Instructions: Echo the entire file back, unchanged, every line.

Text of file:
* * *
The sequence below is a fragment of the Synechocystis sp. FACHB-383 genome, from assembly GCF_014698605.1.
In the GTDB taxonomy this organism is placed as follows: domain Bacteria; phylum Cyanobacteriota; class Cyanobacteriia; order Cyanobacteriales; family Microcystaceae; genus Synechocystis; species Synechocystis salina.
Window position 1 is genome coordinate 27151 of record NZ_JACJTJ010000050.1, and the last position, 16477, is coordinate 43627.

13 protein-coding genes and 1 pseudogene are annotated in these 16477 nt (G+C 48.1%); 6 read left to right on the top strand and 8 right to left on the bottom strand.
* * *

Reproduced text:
The sequence below is a fragment of the Synechocystis sp. FACHB-383 genome, from assembly GCF_014698605.1.
In the GTDB taxonomy this organism is placed as follows: domain Bacteria; phylum Cyanobacteriota; class Cyanobacteriia; order Cyanobacteriales; family Microcystaceae; genus Synechocystis; species Synechocystis salina.
Window position 1 is genome coordinate 27151 of record NZ_JACJTJ010000050.1, and the last position, 16477, is coordinate 43627.

13 protein-coding genes and 1 pseudogene are annotated in these 16477 nt (G+C 48.1%); 6 read left to right on the top strand and 8 right to left on the bottom strand.